SEATTLE — Want to purchase a reasonably priced piece of recent rock history?
No? How about a fairly outdated piece of ski equipment, then?
A Seattle man is selling skis, a phone and an old video game he claims belonged to legendary rocker Kurt Cobain’s on Craigslist.com.
Craigslist user and former Seattle rocker, Alex, who says he lived with Cobain in the early 90s, and has kept a few of Cobain’s seemingly mundane household items since the grunge rocker became famous. Now, he’s offering them to rock enthusiasts for seemingly reasonable prices. Stuff that one EMP historian said could be worth some money, if it indeed came from Cobain.
“There is a collectibles market for this kind of stuff,” Experience Music Project’s Senior Curator Jacob McMurray said.
Really Kurt’s stuff?
Alex, who wanted to go by his first name only, told Q13 FOX News he met Kurt “playing in bands in stuff” in the late 1980s. He said he lived with Kurt in Olympia and again on Seattle’s Capitol Hill.
“I think we met at the Comet first,” Alex said of meeting Cobain. “Maybe it was with Jack Endino (Seattle music producer).”
Alex said he kept the stuff from Cobain when the rocker moved out of the home and refused to pay back rent. Alex always intended to give the things back to Cobain if he paid up, but he never did. Once Cobain became famous he said he stored the items away in a box. Now he’s decided to sell the items he’s allegedly carried with him for more than 20 years because… well, because he’s clearing his home of junk.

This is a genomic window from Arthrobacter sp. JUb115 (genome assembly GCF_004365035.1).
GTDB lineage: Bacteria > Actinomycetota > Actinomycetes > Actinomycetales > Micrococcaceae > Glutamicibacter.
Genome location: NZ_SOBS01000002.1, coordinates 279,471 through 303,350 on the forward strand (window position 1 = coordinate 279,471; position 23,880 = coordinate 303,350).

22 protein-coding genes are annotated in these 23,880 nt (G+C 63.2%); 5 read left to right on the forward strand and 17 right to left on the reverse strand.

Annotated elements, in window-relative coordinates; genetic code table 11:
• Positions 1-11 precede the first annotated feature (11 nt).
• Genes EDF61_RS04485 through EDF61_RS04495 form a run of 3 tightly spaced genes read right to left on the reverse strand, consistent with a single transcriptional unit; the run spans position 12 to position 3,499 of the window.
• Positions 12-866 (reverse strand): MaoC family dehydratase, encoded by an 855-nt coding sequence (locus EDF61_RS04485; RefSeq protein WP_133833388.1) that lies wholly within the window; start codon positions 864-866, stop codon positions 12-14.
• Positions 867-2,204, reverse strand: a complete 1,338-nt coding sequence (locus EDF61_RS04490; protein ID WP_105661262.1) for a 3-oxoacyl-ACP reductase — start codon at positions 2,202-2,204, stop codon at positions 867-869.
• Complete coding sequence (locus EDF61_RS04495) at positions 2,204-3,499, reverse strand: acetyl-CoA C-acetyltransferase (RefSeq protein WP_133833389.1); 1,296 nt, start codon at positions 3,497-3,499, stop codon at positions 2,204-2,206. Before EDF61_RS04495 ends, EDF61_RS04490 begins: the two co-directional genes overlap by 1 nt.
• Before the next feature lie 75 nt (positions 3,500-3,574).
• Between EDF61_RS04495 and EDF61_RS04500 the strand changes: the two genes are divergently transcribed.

“I honestly just had them in a box that was at my folk’s house for a long time,” Alex said. “They are moving so I had to get rid of a lot of stuff and remembered I had this stuff. But it has never been a big deal to me like he is to kids, I was just a friend of his, you know?”
Alex’s bad knees meant he couldn’t keep the skis. And why hold on to a decades old video game?
How much is it worth?
Though Alex talks of Kurt, Jack and the iconic Seattle music scene of the 90s with such ease, one can never know for certain if he’s telling the truth and items actually belonged to Cobain, McMurray said. Unlike priceless pieces of fine art from the 19th Century, modern day rock relics like Jimi Hendrix’s guitars don’t often come with confirmed provenance documents.
And it’s even harder to confirm Knick-knacks such as old skis and telephones.
“These things just aren’t documented as well,” McMurray said.
However, McMurray said if they do turn out to be legit — further digging by Q13 FOX seems to come close to verifying Alex was indeed a semi-known Seattle musician in the early 90s — there is a market for them.
They could even be worth more than what Alex is even charging, McMurray said. Something about Cobain’s mystique, the fact that he died at his pinnacle or, as McMurray said, “never put out a crappy rock album in the 200os,” lends value to even seemingly useless items.
“People buy this stuff,” McMurray said. “Anything that he owned or touched is valuable. People buy Jimi’s teeth, pot residue from a one of Rolling Stone’s pipes.”
Regardless if the skis were used on Mt. Baker by Cobain or not, Alex says he has plenty of interest in the items already. He also said he has fond memories of Cobain. That is, until Courtney Love came along.
“When he was famous he never really talked to any of us again because Courtney never liked us but she’s a d*** so no hard feelings,” Alex said.